Gagging Prolifers

I'm going to say something that could land me in prison again some day: Abortion is the murder of an innocent human being. If the abortion lobby has its way, calling abortion "murder" would be redefined as illegal "fighting words." Speaking out against abortion would then be a criminal offense. If that sounds extreme, just consider what happened following the murder earlier this year of two Boston abortion clinic employees. The abortion lobby and its media allies didn't blame accused gunman John Salvi. No, they blamed peaceful prolife leaders. "Words Kill" screamed a full-page Planned Parenthood ad in the New York Times. The ad blamed religious broadcaster Pat Robertson and Cardinal Roger Mahoney for causing "a rampage of anti-choice terrorism"—even though both Robertson and Mahoney have denounced the violence. Boston Globe columnist Ellen Goodman wrote that Salvi "skidded down a road paved with the language and logic" of the mainstream prolife movement. Kathryn Kolbert of the pro-abortion Center for Reproductive Law and Policy went even further. Abortion protesters, she said, "actually [incite] violence" by equating abortion with murder. And she ominously added: "We have to re-evaluate how much speech is free." And how do abortion advocates plan to `re-evaluate' speech? The answer is, by linking mainstream prolife rhetoric with clinic violence. Then, prolife speech could be redefined as what the law calls "fighting words"—that is, words that intentionally incite violence. For example, suppose you gave a speech in which you called abortion "murder" and labeled abortionists as "baby-killers." If someone in the audience later murdered an abortionist, you could be prosecuted—even if you advocated only peaceful protest. The notion that political speech could actually be suppressed may sound outrageous. But who, ten years ago, would have predicted that prolife protest would be declared "hate speech" against women? Or that we'd see so-called "buffer zones" which forbid free speech on public property around clinics—if the speech is prolife. Or that we'd see the Supreme Court treating prolifers like mobsters by allowing them to be hauled into court on "racketeering" charges? Or that we'd get a Freedom of Access to Clinic Entrances law that punishes prolife civil disobedience far more harshly than the law punishes people who protest anything but abortion? These are the reasons we have to be vigilant in our defense of our fundamental liberties. Otherwise, abortion activists could succeed in getting peaceful prolife speech outlawed as "fighting words"—and then silence all prolifers because of the violent acts of a deranged few. As we continue our fight against abortion, we should be the first to condemn the murders that occur outside abortion clinic walls—to help prolifers understand that a consistent prolife ethic means defending life both inside and outside the womb. But while we must avoid using inflammatory language, we have to stick to the truth. We have to keep telling the world that abortion does kill children made in God's image—even if we end up going to jail for it.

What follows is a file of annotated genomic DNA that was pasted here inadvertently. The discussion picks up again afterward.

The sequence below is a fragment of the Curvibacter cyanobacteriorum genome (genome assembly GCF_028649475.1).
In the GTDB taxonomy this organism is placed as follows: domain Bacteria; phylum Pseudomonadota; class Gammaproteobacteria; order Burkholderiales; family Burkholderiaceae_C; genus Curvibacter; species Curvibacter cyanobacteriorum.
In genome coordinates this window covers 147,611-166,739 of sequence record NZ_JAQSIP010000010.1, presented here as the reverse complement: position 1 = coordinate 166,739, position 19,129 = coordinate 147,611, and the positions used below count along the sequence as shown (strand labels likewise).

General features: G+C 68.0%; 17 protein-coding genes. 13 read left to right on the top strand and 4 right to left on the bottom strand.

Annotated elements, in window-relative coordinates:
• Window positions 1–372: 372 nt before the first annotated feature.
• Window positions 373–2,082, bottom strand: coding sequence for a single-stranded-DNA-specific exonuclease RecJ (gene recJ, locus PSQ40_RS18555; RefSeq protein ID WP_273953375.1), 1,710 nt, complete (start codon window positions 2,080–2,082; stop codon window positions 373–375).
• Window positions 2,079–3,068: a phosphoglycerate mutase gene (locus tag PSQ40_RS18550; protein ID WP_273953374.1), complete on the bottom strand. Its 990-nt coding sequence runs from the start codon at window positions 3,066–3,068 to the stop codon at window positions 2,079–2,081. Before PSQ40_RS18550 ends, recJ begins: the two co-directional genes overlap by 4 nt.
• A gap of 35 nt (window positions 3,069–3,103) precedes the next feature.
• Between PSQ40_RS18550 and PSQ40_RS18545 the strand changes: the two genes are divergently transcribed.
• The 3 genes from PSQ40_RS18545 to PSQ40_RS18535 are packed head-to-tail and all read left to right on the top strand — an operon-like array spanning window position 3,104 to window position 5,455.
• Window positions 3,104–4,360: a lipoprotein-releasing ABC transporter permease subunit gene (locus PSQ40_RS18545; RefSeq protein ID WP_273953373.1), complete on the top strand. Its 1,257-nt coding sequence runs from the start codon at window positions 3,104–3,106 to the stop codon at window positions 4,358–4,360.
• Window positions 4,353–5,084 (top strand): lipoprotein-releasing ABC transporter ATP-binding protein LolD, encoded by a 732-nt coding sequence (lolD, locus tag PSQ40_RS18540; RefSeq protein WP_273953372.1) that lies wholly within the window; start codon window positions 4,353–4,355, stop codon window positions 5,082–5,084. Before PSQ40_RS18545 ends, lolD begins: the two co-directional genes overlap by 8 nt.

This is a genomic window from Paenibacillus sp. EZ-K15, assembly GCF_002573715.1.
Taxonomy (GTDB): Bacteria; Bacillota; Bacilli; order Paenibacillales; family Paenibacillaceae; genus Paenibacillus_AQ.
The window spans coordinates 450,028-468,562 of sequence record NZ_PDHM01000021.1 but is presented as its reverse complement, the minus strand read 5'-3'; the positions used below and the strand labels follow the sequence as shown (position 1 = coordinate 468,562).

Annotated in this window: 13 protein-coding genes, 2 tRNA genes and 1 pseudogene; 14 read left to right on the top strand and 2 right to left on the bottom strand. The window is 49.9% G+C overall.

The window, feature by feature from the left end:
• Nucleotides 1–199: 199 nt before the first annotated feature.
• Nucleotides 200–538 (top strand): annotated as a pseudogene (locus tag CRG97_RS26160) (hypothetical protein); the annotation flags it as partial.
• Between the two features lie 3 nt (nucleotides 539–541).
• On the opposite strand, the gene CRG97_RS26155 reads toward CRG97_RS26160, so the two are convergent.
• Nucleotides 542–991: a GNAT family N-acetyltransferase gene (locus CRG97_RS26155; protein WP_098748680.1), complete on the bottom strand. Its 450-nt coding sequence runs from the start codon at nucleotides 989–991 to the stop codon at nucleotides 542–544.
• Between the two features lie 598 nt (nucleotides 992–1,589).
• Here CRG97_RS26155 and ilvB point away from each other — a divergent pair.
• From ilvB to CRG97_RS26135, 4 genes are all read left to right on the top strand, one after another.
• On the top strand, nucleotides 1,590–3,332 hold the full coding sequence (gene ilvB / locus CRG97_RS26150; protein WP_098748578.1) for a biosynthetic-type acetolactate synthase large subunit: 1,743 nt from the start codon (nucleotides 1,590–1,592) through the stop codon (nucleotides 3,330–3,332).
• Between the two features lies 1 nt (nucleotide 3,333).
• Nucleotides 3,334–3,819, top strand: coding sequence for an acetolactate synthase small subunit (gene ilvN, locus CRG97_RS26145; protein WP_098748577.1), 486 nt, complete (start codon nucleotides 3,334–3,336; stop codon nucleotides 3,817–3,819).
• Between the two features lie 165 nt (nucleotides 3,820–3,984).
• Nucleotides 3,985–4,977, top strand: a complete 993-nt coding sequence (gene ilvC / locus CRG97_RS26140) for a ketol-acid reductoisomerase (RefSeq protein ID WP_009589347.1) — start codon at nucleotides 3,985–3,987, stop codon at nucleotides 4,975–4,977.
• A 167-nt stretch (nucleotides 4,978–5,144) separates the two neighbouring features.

Chuck Colson


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